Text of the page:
Photo Economics: The Power of Property

July 31, 2010

For release noon July 27 and thereafter (735 words)

I suggested in an earlier article that aerial photography of the border between barren Haiti and the heavily forested Dominican Republic was a predictor of the recent Haitian earthquake devastation. Not the earthquake, mind you, but the devastation that followed.

The property-rights vacuum that encouraged Haitians to cut trees down without replanting also motivated them to skimp on construction durability. When the “big one” came, buildings collapsed and tens of thousands died. Incentives mattered, big time.

A satellite photo of the Korean peninsula provides a similar border-economics lesson. Taken at night, the photo shows South Korea lit up like a Christmas tree but North Korea has just one isolated dot of light. The message: In a vibrant region, North Korea is a failure, especially compared with its brethren just over the DMZ.

Economic statistics confirm the message. South Korea is the world’s 15th largest economy. North Korea is an economic coffin, at or near the bottom of all national economic rankings except misery. Things were not always this way, however. Some 60 years ago living standards were actually higher in the north.

What happened? The short answer is that the South Koreans accepted private-property rights as an organizing principle for economic activity. The North Koreans shunned such rights, opting for the seeming sureness of top-down economic decision-making. Institutional choices trumped Koreans’ common cultural heritage and language to produce a disparity in living standards surely unimaginable to those who made the choices.

A note of caution is in order right here: South Korea has long pursued “crony capitalism,” where a number of chaebol (large industrial conglomerates, usually controlled by a single family) enjoy preferential status with the government. Samsung, Hyundai and LG are three of the better-known chaebol. Statist-types assert that its government officials must have “picked the winners.”

This, however, does not explain how normally myopic, risk-averse bureaucrats, largely immune from the consequences of their decisions, could have such insight in this single case.

The more important point here is that the notion market closure somehow promotes economic advancement is fatuous and at odds with all economic logic and evidence. The adage about correlation not implying causation certainly applies here. Market closure, with or without a miraculous ability to “pick winners,” stunts advance, reducing living standards below what they otherwise would be.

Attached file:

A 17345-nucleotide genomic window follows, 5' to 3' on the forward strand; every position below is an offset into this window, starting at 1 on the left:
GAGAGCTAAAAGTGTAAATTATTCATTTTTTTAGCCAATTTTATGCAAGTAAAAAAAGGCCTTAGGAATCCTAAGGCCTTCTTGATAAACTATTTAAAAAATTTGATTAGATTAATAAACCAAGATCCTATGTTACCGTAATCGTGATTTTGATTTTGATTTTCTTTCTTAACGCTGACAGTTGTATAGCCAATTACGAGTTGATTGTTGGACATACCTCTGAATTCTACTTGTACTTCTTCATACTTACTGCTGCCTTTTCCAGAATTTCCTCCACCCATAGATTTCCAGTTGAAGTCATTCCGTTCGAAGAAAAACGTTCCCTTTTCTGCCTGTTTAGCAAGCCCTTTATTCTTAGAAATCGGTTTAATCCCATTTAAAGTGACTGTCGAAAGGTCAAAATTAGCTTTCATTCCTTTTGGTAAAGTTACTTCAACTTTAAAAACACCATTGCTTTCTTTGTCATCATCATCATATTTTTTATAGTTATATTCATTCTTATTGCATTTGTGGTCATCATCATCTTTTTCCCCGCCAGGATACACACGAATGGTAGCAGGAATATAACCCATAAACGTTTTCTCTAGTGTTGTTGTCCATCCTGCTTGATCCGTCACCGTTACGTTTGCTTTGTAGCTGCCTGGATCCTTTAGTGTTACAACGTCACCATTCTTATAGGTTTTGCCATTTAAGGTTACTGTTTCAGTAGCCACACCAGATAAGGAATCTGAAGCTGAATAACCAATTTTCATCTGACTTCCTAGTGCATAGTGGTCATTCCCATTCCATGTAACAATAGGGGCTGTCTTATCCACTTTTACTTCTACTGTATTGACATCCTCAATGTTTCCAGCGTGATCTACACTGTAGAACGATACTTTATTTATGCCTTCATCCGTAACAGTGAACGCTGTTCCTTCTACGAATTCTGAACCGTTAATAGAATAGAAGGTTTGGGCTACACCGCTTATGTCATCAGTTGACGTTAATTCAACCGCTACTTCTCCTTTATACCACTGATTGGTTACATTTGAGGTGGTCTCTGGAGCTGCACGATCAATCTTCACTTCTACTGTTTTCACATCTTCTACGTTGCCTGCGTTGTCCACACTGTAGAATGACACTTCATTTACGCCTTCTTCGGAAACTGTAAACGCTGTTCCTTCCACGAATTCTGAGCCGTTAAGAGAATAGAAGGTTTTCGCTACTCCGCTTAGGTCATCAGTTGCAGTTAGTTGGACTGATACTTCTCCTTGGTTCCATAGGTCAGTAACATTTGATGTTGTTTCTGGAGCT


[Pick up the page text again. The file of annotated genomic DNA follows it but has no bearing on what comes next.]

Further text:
At the same time, the fact that the two Koreas are so far apart in economic institutions and economic outcomes is a useful reminder that living standards don’t just happen. The goods and services responsible for our survival and enjoyment of life must be produced. They don’t spontaneously appear like Old Testament manna or multiply like New Testament loaves and fishes.

And to think that top-down, czar-like government directives could even remotely approximate the market’s assignments of production tasks and consumption benefits is just as wrongheaded. There is no way so-called economic czars could ever command the millions upon millions upon millions of bits of information about buyer valuations and producer opportunity costs for countless numbers of goods and services. It simply cannot be done. And if a society tries? Lights out! Look again at North Korea in that satellite photo.

Individual sellers and buyers in free markets have no need for information on such a cosmic scale. Readily observed prices provide each, individually, with the economic equivalent of green lights and red lights to guide their activities in wealth-creating directions. The lights flash green when selling prices rise relative to costs; they flash red when costs rise relative to selling prices.

Moreover, and this is key, each seller only needs to know the price of what he sells and his costs, just as each buyer only needs to know the price of what she buys relative to the value she places on the item. Do sellers have to know why prices are what they are, or why their costs are what they are? No. Do buyers have to know why prices are what they are, or why their consumption valuations are what they are? No.

Sellers and buyers responding individually to the green and red lights embodied in prices permit these millions of bits of information about potential sellers and buyers to get processed into market outcomes. Production assignments for a vast array of goods and services go to their lower-cost producers and the corresponding consumption benefits go to their higher-valued users. No one knows a lot, but lots of lights go on.

Look at that photo again.

T. Norman Van Cott, Ph.D., an adjunct scholar of the Indiana Policy Review Foundation, is a professor of economics at Ball State University. A longer version of this article first appeared in the July/August 2010 issue of The Freeman.



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